Binghampton Rural Historic District, a study of an urban neighborhood's attempt to gain historic district status
AuthorMann, Christine Toler, 1946-
AdvisorZube, Ervin H.
MetadataShow full item record
PublisherThe University of Arizona.
RightsCopyright © is held by the author. Digital access to this material is made possible by the University Libraries, University of Arizona. Further transmission, reproduction or presentation (such as public display or performance) of protected items is prohibited except with permission of the author.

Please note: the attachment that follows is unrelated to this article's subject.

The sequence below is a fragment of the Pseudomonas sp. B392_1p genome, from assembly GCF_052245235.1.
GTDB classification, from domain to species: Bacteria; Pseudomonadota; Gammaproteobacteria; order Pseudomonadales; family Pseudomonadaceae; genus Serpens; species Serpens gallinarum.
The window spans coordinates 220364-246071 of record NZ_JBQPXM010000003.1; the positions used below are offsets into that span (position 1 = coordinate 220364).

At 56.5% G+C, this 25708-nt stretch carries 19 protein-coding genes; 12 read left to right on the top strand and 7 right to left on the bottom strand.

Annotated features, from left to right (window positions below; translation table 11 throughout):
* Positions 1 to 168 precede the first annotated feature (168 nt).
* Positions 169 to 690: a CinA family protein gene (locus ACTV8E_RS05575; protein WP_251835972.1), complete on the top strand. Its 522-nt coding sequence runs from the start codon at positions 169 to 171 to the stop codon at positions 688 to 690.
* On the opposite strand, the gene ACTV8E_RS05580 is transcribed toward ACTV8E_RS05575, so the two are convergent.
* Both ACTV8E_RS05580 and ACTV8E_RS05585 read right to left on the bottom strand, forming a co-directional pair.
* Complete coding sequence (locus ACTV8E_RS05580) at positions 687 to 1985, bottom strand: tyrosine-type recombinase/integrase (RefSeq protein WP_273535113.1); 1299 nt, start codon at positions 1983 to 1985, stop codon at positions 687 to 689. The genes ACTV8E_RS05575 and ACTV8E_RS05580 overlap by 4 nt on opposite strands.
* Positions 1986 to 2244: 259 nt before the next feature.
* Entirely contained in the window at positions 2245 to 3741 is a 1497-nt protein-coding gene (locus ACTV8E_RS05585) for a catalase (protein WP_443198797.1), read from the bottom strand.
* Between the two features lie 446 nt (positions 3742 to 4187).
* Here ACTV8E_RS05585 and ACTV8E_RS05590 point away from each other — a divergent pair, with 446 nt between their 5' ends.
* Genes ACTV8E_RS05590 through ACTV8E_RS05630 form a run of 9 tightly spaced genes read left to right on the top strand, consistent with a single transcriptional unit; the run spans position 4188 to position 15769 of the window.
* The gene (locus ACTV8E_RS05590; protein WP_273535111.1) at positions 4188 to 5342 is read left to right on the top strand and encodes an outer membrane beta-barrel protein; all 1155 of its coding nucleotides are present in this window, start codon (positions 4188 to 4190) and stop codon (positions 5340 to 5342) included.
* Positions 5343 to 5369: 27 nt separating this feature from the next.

AbstractThe River Bend neighborhood should be preserved as Binghampton Rural Historic District because it is a vestige of the Mormon colony of Binghampton and because it preserves part of the farming history of the Tucson basin. It reflects the pattern of both Mormon agrarian colonization and western settlement. Reminders of the original Mormon farmers exist in the form of fence lines, tree lined roads, orchards, and irrigation ditches. Unpaved, straight streets are aligned with the cardinal directions. The clustering of buildings in a comparatively large open space is characteristic of the spatial arrangement of rural Mormon landscapes. A survey of residents indicates a majority support the petition to become a historic district, but rezoning is a political process which will require the neighborhood to use a multi-faceted approach to achieve protection.